Flu reaches epidemic levels
Published 2:10 pm Friday, January 2, 2015
The U.S. Centers for Disease Control and Prevention predicted in December that the country would experience a severe flu season.
The prediction appears to be spot on, according to a recent report issued by the CDC, which says the U.S. is in the midst of a flu epidemic.
Twenty-two states, including Alabama, are experiencing high levels of influenza-like activity. Reports of flu illnesses, hospitalizations and deaths are elevated.
Email newsletter signup
“Flu activity is expected to continue in the coming weeks, with increases occurring especially in those states that have not yet had significant activity,” the CDC said in a news release.
Making matters worse, the H3N2 strain, the most common flu virus this season began mutating after this year’s flu vaccine was created, which makes it less effective than previous vaccines.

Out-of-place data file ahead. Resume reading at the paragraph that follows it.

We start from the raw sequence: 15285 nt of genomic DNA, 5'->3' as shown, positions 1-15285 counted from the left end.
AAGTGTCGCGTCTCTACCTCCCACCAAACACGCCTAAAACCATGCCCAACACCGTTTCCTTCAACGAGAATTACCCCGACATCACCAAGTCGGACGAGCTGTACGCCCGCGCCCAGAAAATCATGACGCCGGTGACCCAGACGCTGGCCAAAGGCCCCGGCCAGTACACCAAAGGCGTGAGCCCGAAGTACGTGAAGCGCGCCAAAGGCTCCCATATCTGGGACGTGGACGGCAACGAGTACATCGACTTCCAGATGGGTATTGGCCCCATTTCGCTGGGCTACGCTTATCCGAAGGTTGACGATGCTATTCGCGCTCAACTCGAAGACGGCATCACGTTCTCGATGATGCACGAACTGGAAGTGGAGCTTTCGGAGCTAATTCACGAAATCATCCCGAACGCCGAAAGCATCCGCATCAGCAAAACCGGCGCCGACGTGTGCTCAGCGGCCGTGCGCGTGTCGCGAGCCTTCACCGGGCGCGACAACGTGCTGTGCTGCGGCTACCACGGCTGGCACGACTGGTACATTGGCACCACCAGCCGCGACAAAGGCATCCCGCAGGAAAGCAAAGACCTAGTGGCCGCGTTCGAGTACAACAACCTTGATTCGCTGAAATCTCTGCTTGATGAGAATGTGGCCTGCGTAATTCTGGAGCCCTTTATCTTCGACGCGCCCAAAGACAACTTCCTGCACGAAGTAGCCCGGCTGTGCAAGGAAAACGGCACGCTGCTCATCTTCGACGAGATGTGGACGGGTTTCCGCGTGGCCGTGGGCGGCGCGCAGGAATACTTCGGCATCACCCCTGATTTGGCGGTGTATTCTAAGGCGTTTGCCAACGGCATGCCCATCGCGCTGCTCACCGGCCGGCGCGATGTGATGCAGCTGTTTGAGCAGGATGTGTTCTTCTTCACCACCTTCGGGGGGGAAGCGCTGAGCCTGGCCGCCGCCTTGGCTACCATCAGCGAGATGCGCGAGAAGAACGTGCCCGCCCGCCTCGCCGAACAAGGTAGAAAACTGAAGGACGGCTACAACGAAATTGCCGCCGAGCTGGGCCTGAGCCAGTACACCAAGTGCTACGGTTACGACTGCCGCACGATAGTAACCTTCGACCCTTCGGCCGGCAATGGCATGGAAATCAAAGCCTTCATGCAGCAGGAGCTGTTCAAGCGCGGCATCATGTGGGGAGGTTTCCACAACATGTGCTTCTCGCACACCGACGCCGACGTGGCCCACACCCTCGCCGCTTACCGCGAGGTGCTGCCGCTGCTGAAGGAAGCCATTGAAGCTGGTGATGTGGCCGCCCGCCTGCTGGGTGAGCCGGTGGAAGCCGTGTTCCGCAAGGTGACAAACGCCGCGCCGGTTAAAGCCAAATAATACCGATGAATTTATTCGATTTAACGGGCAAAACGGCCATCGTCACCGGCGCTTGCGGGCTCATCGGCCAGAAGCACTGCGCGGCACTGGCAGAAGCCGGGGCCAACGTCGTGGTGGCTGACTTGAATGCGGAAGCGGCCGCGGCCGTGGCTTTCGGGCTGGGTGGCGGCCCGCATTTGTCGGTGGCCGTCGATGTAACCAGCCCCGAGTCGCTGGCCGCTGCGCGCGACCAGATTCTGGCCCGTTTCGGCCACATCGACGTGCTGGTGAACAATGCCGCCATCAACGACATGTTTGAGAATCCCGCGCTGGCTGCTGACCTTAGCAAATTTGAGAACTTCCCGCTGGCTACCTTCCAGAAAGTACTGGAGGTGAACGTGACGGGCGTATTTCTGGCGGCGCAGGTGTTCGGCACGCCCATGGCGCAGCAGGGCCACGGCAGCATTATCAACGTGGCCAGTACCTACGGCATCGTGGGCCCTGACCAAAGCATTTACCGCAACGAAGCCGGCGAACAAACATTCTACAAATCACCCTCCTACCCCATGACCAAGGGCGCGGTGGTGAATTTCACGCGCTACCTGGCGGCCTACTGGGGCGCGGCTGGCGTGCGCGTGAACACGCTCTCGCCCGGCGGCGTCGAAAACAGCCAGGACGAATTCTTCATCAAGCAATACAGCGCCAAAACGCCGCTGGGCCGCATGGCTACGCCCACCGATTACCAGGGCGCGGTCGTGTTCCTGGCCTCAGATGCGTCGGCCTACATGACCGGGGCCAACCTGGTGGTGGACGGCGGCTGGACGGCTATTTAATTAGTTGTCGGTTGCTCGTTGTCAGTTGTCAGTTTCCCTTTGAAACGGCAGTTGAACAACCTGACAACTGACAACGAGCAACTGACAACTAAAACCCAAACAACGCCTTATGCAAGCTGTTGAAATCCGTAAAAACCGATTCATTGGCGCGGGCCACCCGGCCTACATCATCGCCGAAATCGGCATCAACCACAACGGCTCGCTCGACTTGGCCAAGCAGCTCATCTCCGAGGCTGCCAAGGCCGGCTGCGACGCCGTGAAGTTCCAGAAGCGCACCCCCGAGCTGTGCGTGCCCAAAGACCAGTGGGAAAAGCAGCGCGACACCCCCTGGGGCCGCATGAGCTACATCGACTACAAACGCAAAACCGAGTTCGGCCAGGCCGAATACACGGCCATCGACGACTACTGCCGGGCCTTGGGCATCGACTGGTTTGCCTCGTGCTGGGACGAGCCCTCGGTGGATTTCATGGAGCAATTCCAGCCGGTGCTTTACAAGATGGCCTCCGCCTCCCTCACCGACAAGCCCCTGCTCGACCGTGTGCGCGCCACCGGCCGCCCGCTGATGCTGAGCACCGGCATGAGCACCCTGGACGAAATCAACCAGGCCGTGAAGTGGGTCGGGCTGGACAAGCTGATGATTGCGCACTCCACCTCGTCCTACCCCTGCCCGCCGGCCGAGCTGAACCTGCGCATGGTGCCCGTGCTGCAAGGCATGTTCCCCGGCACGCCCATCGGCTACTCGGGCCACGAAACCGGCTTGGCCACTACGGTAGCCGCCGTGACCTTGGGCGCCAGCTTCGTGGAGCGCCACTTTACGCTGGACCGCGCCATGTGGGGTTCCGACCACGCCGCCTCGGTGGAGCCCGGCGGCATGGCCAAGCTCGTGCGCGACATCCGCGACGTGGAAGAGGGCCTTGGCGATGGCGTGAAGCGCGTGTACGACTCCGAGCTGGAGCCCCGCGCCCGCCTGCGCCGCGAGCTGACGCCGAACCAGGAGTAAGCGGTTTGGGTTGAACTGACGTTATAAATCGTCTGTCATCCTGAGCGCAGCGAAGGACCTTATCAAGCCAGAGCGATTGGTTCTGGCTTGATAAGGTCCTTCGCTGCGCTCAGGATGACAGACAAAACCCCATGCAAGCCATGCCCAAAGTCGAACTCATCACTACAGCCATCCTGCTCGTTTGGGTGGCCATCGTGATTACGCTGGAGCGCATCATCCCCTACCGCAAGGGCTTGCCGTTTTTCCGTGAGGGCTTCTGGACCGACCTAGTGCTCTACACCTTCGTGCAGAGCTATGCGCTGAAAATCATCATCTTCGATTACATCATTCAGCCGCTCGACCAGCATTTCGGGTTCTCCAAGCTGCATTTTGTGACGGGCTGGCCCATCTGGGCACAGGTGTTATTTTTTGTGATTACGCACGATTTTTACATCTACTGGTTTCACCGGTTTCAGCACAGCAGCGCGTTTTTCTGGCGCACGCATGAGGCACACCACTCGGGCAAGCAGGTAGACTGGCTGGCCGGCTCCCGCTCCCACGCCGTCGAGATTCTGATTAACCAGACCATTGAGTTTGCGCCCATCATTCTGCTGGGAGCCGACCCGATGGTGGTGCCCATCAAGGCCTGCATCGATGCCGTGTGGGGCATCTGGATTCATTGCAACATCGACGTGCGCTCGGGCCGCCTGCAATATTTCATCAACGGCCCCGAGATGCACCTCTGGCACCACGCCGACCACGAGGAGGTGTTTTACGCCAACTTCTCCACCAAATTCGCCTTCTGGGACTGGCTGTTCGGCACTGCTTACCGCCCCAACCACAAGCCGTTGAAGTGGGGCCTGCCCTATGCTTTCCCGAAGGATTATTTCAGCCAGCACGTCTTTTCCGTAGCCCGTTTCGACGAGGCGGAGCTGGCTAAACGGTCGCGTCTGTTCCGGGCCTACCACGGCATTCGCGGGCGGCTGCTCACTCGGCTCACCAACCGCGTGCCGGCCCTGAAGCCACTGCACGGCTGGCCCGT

CDC Director Tom Frieden said half of the circulating viruses don’t match the H3N2 strain used to make vaccines.
“They are different enough that we’re concerned that protection from vaccinations against these drifted H3N2 viruses may be lower than we usually see,” Frieden said.
However, the director still urged people to get vaccinated, as it could offer some protection.
Officials with the CDC also urged the public not to panic, but to take precautions to guard against the flu, which claims the lives of 24,000 Americans each year, according to figures released by the organization.
This year, 15 children around the country have already died as a result of the flu.
Along with getting a flu shot, the CDC advises other precautions, such as frequent hand washing; sneezing or coughing into a sleeve; trying not to touch your eyes, nose or mouth; and avoiding contact with someone who is sick.
“We’re not even halfway through the flu season,” said Dr. Michael Jhung, a medical officer with the CDC’s influenza division. “It’s certainly not too late to get vaccinated.”